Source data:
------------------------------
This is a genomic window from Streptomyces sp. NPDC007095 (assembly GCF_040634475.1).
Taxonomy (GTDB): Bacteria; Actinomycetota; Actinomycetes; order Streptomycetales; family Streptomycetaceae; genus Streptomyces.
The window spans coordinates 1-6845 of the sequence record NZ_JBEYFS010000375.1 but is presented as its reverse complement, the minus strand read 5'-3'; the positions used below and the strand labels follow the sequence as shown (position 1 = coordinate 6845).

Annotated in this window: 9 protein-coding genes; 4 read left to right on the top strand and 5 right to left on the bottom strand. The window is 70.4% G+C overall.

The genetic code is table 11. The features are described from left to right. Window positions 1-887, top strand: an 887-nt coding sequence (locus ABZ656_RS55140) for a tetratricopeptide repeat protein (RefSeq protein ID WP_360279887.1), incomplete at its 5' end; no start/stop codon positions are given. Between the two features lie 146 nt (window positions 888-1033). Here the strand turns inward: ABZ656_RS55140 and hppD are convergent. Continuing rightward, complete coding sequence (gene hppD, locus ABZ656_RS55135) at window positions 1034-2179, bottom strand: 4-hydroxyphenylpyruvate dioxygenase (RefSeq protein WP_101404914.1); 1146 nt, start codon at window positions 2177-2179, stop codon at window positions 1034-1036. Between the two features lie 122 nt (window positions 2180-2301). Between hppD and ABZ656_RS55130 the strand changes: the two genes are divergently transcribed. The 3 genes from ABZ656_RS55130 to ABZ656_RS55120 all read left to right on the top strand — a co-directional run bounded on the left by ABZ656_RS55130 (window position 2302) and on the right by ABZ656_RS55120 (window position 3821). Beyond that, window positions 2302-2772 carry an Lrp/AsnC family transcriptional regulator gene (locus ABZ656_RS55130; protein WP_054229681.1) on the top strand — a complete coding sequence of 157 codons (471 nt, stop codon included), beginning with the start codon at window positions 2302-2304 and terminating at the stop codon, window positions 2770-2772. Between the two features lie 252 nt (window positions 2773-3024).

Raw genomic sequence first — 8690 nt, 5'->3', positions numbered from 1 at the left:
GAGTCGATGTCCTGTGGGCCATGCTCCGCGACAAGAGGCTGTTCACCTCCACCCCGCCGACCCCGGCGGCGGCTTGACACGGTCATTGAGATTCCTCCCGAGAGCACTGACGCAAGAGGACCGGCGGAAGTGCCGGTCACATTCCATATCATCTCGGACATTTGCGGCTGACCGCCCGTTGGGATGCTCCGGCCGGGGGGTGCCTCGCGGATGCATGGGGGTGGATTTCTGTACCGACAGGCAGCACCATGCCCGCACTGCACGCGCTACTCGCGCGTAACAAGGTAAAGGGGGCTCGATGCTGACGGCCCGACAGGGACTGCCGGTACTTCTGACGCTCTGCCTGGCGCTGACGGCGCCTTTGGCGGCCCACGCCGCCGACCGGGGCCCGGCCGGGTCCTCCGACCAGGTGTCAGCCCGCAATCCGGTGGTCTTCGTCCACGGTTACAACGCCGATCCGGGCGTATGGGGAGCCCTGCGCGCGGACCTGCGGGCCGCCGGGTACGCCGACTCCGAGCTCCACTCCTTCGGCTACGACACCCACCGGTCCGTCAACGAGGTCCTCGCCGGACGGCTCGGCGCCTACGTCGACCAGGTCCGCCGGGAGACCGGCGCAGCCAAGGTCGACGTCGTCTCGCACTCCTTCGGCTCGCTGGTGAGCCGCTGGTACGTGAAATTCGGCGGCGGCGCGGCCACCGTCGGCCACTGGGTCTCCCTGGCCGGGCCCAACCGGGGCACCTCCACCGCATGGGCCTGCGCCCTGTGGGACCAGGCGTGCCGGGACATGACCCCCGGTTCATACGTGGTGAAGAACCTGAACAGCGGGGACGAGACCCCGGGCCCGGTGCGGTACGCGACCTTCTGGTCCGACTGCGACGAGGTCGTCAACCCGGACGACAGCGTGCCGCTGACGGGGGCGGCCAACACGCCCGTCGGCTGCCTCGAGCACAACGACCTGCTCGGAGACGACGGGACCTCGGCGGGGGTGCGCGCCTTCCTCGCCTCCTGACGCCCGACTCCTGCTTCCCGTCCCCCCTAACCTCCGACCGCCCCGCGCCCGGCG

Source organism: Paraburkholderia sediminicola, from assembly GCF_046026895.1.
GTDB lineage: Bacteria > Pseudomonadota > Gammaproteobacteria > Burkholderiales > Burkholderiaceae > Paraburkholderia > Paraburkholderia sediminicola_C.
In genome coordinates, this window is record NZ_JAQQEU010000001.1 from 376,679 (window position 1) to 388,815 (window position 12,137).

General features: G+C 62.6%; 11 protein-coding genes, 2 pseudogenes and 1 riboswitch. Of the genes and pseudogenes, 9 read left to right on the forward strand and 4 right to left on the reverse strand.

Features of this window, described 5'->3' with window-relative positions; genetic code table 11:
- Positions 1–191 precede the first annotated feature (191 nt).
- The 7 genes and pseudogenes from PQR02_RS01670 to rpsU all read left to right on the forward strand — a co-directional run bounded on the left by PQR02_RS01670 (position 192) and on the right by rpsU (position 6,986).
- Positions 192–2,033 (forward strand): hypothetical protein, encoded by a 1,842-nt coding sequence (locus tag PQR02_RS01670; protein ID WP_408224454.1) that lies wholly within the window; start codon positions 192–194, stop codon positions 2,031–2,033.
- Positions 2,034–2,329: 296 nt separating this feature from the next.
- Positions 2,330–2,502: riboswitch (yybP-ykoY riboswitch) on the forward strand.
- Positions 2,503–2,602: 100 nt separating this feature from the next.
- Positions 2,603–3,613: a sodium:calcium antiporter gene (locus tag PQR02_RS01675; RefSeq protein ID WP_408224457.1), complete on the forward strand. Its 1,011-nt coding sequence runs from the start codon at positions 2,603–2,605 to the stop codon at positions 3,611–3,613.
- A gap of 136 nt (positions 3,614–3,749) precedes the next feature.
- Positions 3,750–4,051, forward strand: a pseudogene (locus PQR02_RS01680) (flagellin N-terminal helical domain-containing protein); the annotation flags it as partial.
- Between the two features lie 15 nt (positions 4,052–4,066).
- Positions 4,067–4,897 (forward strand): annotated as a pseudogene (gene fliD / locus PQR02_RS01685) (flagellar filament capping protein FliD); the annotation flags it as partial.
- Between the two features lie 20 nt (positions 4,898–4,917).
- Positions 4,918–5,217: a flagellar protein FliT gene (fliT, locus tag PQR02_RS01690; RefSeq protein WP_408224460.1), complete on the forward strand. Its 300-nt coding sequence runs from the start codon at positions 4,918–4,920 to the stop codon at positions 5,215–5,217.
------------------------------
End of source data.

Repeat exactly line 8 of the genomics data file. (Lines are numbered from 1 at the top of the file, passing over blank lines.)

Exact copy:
Source organism: Paraburkholderia sediminicola, from assembly GCF_046026895.1.